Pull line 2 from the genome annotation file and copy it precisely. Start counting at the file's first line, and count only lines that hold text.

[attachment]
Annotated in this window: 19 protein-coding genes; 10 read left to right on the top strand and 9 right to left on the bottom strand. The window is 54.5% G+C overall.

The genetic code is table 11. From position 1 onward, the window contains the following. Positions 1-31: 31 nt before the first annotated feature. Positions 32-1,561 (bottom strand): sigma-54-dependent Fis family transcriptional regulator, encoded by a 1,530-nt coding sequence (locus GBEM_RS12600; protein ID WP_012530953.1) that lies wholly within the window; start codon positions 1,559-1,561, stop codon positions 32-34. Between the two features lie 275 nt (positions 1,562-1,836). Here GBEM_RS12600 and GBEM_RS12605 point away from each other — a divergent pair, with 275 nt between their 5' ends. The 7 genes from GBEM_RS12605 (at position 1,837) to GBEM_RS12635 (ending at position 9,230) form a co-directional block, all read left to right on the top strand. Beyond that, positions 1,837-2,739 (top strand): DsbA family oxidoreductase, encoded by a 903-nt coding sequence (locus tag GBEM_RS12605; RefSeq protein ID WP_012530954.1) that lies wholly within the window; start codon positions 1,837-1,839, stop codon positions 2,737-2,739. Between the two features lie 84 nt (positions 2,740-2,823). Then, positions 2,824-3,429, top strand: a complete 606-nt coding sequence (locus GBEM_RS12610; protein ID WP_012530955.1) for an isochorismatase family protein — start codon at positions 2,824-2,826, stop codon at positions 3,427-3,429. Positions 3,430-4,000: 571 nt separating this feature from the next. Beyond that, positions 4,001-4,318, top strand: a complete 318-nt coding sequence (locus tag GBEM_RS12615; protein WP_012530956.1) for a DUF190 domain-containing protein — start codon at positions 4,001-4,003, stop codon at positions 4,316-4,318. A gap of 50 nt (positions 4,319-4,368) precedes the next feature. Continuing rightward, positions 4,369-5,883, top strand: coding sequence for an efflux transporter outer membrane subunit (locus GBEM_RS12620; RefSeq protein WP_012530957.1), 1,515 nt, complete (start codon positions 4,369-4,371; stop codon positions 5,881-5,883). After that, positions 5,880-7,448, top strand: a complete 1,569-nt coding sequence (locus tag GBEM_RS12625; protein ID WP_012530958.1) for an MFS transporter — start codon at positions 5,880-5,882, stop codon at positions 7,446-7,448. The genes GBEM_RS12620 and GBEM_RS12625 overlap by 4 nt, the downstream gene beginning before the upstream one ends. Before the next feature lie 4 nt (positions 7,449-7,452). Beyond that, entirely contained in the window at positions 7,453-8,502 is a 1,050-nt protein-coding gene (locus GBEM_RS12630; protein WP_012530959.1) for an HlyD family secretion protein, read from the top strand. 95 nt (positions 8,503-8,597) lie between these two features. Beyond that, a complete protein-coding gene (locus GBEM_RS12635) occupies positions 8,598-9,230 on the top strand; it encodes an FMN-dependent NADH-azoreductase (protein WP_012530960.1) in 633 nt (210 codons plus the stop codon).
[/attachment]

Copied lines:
The genetic code is table 11. From position 1 onward, the window contains the following. Positions 1-31: 31 nt before the first annotated feature. Positions 32-1,561 (bottom strand): sigma-54-dependent Fis family transcriptional regulator, encoded by a 1,530-nt coding sequence (locus GBEM_RS12600; protein ID WP_012530953.1) that lies wholly within the window; start codon positions 1,559-1,561, stop codon positions 32-34. Between the two features lie 275 nt (positions 1,562-1,836). Here GBEM_RS12600 and GBEM_RS12605 point away from each other — a divergent pair, with 275 nt between their 5' ends. The 7 genes from GBEM_RS12605 (at position 1,837) to GBEM_RS12635 (ending at position 9,230) form a co-directional block, all read left to right on the top strand. Beyond that, positions 1,837-2,739 (top strand): DsbA family oxidoreductase, encoded by a 903-nt coding sequence (locus tag GBEM_RS12605; RefSeq protein ID WP_012530954.1) that lies wholly within the window; start codon positions 1,837-1,839, stop codon positions 2,737-2,739. Between the two features lie 84 nt (positions 2,740-2,823). Then, positions 2,824-3,429, top strand: a complete 606-nt coding sequence (locus GBEM_RS12610; protein ID WP_012530955.1) for an isochorismatase family protein — start codon at positions 2,824-2,826, stop codon at positions 3,427-3,429. Positions 3,430-4,000: 571 nt separating this feature from the next. Beyond that, positions 4,001-4,318, top strand: a complete 318-nt coding sequence (locus tag GBEM_RS12615; protein WP_012530956.1) for a DUF190 domain-containing protein — start codon at positions 4,001-4,003, stop codon at positions 4,316-4,318. A gap of 50 nt (positions 4,319-4,368) precedes the next feature. Continuing rightward, positions 4,369-5,883, top strand: coding sequence for an efflux transporter outer membrane subunit (locus GBEM_RS12620; RefSeq protein WP_012530957.1), 1,515 nt, complete (start codon positions 4,369-4,371; stop codon positions 5,881-5,883). After that, positions 5,880-7,448, top strand: a complete 1,569-nt coding sequence (locus tag GBEM_RS12625; protein ID WP_012530958.1) for an MFS transporter — start codon at positions 5,880-5,882, stop codon at positions 7,446-7,448. The genes GBEM_RS12620 and GBEM_RS12625 overlap by 4 nt, the downstream gene beginning before the upstream one ends. Before the next feature lie 4 nt (positions 7,449-7,452). Beyond that, entirely contained in the window at positions 7,453-8,502 is a 1,050-nt protein-coding gene (locus GBEM_RS12630; protein WP_012530959.1) for an HlyD family secretion protein, read from the top strand. 95 nt (positions 8,503-8,597) lie between these two features. Beyond that, a complete protein-coding gene (locus GBEM_RS12635) occupies positions 8,598-9,230 on the top strand; it encodes an FMN-dependent NADH-azoreductase (protein WP_012530960.1) in 633 nt (210 codons plus the stop codon).